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During the morning of May 19, 1905, Mrs. Tierney, who lived with her husband at his farm at Gymbowen, complained of a feeling of weakness and the loss of the use of her legs. Not much importance was attached to the attack, as in a few hours, Mrs. Tierney was well again, and performed her household duties as usual. During the afternoon the same feeling came over her, this time accompanied by twitchings of the body. ⁣

Her husband drove her to Dr R. K. Bird, of Natimuk, who examined her. When questioned by the doctor she stated that she had partaken of some tart for breakfast. Portions of the tart had a bitter taste, and the tea she had at that meal also had a bitter taste. The doctor suggested that some poison was in the tart and advised her not to eat anymore of it. Mrs. Tierney by this time had quite recovered, and with her husband drove home the following morning. ⁣

In the evening Mr. Tierney killed a sheep, and his wife, who had been watching him, went towards the house, but when she had gone about 50 yards she collapsed. Her husband ran to her assistance, and she died in his arms. Miss Bertram, who was employed as a domestic servant in the Tierney family, also complained of feeling ill after breakfast, but after vomiting she recovered.⁣

Mrs Tierney had only been married for 2 months and was a well loved teacher in the area.  Her friend and domestic, Mary Bertram was arrested for the death but was later discharged due to no evidence indiciating she was involved. ⁣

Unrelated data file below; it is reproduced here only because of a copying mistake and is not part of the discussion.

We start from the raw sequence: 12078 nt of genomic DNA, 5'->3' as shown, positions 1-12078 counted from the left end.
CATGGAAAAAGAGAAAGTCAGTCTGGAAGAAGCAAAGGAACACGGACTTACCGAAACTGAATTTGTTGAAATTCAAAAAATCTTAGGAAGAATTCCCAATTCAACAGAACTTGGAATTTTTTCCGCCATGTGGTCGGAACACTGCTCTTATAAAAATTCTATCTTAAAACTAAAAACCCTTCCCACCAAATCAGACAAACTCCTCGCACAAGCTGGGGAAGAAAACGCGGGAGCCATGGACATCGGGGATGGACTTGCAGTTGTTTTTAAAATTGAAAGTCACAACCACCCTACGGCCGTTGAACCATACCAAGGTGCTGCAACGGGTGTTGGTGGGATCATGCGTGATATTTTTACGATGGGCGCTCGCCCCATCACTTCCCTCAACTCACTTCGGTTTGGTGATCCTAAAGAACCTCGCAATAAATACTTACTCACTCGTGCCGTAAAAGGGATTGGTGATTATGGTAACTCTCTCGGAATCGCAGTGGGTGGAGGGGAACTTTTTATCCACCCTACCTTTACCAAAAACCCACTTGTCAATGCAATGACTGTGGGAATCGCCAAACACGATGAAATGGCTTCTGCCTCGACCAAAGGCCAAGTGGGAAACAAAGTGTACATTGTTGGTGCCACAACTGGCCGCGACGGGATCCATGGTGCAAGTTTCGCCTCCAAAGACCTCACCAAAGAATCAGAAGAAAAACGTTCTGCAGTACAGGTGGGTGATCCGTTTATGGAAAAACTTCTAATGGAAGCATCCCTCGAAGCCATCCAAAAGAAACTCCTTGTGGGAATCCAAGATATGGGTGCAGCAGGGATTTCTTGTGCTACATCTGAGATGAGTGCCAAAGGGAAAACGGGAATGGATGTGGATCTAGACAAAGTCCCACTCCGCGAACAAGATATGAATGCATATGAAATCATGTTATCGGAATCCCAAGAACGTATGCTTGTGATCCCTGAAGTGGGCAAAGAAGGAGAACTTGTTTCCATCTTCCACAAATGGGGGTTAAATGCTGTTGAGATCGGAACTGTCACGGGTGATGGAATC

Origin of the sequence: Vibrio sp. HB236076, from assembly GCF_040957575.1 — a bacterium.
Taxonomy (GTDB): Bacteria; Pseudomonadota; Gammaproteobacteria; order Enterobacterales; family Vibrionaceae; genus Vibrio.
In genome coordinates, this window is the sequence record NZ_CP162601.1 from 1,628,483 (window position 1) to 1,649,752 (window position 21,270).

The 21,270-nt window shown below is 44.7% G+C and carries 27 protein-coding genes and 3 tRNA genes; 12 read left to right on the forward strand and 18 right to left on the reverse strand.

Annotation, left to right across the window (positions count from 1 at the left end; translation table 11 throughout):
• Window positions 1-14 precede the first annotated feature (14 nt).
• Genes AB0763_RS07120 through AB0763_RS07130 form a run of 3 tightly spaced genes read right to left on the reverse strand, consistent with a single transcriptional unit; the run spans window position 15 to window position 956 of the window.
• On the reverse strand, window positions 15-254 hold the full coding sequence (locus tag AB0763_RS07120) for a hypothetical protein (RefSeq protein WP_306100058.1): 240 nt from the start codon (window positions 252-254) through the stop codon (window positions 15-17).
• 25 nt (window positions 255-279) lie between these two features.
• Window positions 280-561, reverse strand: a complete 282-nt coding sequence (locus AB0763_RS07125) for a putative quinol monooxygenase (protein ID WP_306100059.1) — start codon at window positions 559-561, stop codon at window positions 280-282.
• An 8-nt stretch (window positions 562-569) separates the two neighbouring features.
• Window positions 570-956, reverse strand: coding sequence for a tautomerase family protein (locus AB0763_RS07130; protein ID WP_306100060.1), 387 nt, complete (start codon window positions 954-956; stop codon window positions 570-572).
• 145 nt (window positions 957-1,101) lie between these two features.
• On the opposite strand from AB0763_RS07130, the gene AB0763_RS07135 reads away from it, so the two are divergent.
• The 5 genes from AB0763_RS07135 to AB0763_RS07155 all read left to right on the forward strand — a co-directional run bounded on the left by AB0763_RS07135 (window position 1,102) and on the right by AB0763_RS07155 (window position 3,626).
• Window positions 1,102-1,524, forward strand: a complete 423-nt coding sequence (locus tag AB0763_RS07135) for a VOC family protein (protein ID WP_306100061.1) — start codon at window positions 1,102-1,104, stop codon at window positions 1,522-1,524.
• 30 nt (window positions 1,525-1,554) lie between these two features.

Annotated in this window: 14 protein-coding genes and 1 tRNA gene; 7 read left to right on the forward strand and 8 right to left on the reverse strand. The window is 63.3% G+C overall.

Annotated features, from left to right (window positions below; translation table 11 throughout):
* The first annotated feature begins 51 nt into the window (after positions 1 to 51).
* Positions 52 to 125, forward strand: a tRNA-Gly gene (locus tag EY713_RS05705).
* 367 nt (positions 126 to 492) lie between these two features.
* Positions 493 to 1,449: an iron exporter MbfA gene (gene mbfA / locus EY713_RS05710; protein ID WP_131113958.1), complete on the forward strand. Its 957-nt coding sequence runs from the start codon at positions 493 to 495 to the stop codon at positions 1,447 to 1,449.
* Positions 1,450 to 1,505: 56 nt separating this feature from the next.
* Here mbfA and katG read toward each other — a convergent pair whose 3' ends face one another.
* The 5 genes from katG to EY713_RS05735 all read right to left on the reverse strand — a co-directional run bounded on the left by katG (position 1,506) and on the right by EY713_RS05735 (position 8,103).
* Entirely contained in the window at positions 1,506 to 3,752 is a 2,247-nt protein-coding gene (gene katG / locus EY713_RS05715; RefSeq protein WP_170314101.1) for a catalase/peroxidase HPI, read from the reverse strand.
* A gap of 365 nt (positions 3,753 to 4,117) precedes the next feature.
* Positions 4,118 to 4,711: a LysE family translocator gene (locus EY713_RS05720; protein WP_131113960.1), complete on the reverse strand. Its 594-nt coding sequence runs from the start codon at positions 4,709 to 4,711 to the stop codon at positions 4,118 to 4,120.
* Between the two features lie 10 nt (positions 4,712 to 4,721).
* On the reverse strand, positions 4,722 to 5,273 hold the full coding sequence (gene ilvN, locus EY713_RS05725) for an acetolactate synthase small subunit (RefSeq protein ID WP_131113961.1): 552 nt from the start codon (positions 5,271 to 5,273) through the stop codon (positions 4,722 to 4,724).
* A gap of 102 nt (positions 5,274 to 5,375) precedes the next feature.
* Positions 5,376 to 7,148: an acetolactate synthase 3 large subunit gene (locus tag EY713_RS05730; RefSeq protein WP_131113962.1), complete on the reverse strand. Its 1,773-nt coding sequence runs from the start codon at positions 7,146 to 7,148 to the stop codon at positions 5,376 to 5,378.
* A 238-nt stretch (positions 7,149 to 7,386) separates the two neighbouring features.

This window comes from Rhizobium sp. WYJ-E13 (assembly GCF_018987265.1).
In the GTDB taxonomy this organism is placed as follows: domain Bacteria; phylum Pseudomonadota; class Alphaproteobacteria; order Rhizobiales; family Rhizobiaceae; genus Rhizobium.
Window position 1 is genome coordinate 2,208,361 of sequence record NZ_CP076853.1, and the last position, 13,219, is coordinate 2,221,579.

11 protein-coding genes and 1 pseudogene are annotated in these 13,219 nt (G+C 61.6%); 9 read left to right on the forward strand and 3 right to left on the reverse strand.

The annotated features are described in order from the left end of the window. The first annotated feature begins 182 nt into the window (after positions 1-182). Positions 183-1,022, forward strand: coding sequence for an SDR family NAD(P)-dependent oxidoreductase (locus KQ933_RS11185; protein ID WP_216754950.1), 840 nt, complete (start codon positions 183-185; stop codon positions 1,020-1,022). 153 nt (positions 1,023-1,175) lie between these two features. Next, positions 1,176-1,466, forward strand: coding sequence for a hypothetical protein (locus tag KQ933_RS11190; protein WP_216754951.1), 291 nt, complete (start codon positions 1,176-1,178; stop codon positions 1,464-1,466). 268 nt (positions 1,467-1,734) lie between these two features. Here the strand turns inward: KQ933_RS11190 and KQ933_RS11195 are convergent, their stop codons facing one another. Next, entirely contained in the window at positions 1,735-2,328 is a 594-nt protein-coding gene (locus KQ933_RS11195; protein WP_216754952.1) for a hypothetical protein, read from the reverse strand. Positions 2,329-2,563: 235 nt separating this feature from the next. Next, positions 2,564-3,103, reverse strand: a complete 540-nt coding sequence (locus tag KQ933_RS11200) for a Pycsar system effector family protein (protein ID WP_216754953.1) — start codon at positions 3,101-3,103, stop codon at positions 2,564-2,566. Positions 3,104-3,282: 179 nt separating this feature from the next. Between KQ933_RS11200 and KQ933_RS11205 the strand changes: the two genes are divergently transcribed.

ON THIS DAY – April 23, 1926

FOOTSCRAY

Heroin instead of Veronal

“I must have used heroin instead of veronal in making up the prescription,” said Henry Charles Horner Neilson, assistant to a chemist, who was committed for trial on a charge of the manslaughter of Mrs. Mabel Brown, aged 28 years, of Footscray. She died on April 23, as a result, it is alleged, of poisoning. A few hours before her death Mrs. Brown consumed a powder alleged to have been made up by Neilson. Neilson will appear at the next sitting of the Criminal Sessions on May 17. Bail was allowed. Mr. D. Berrimnan (coroner) said that the bottles of heroin and veronal evidently looked much the same. When dealing with such dangerous drugs there should be more distinction between them.

 

ON THIS DAY…….. 3th April 1915

MELBOURNE

MOTHER COMMITTED FOR MURDER

After holding an enquiry at the morgue into the death at the Children’s Hospital, on this day in 1915, of George Lonsdale, who was two weeks old. The coroner returned a finding that the child died from poisoning, a certain preparation having been administered by his mother, Emma Leah Lonsdale, aged 17 years, who he committed for trial on a charge of murder. Bail of one surety of £600 was allowed.

 

ON THIS DAY – April 23, 1926

FOOTSCRAY

Heroin instead of Veronal

“I must have used heroin instead of veronal in making up the prescription,” said Henry Charles Horner Neilson, assistant to a chemist, who was committed for trial on a charge of the manslaughter of Mrs. Mabel Brown, aged 28 years, of Footscray. She died on April 23, as a result, it is alleged, of poisoning. A few hours before her death Mrs. Brown consumed a powder alleged to have been made up by Neilson. Neilson will appear at the next sitting of the Criminal Sessions on May 17. Bail was allowed. Mr. D. Berrimnan (coroner) said that the bottles of heroin and veronal evidently looked much the same. When dealing with such dangerous drugs there should be more distinction between them.

 

ON THIS DAY…….. 3th April 1915

MELBOURNE

MOTHER COMMITTED FOR MURDER

After holding an enquiry at the morgue into the death at the Children’s Hospital, on this day in 1915, of George Lonsdale, who was two weeks old. The coroner returned a finding that the child died from poisoning, a certain preparation having been administered by his mother, Emma Leah Lonsdale, aged 17 years, who he committed for trial on a charge of murder. Bail of one surety of £600 was allowed.